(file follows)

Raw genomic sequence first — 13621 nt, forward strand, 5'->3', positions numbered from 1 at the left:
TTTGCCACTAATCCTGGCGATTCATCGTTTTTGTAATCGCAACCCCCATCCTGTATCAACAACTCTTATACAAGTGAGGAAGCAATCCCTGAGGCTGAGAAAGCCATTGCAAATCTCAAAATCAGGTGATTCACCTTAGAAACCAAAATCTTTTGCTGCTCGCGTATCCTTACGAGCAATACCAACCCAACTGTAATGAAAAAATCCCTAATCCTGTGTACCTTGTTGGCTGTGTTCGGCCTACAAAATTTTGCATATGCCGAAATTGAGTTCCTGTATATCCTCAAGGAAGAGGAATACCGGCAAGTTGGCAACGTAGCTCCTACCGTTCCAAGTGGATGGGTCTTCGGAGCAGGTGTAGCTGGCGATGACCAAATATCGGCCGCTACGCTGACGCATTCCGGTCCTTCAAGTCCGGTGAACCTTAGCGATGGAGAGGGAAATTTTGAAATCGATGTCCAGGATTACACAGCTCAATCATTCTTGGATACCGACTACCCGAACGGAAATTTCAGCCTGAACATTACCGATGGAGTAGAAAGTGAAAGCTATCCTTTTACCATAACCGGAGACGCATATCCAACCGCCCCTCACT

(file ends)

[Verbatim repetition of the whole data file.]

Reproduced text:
Raw genomic sequence first — 13621 nt, forward strand, 5'->3', positions numbered from 1 at the left:
TTTGCCACTAATCCTGGCGATTCATCGTTTTTGTAATCGCAACCCCCATCCTGTATCAACAACTCTTATACAAGTGAGGAAGCAATCCCTGAGGCTGAGAAAGCCATTGCAAATCTCAAAATCAGGTGATTCACCTTAGAAACCAAAATCTTTTGCTGCTCGCGTATCCTTACGAGCAATACCAACCCAACTGTAATGAAAAAATCCCTAATCCTGTGTACCTTGTTGGCTGTGTTCGGCCTACAAAATTTTGCATATGCCGAAATTGAGTTCCTGTATATCCTCAAGGAAGAGGAATACCGGCAAGTTGGCAACGTAGCTCCTACCGTTCCAAGTGGATGGGTCTTCGGAGCAGGTGTAGCTGGCGATGACCAAATATCGGCCGCTACGCTGACGCATTCCGGTCCTTCAAGTCCGGTGAACCTTAGCGATGGAGAGGGAAATTTTGAAATCGATGTCCAGGATTACACAGCTCAATCATTCTTGGATACCGACTACCCGAACGGAAATTTCAGCCTGAACATTACCGATGGAGTAGAAAGTGAAAGCTATCCTTTTACCATAACCGGAGACGCATATCCAACCGCCCCTCACT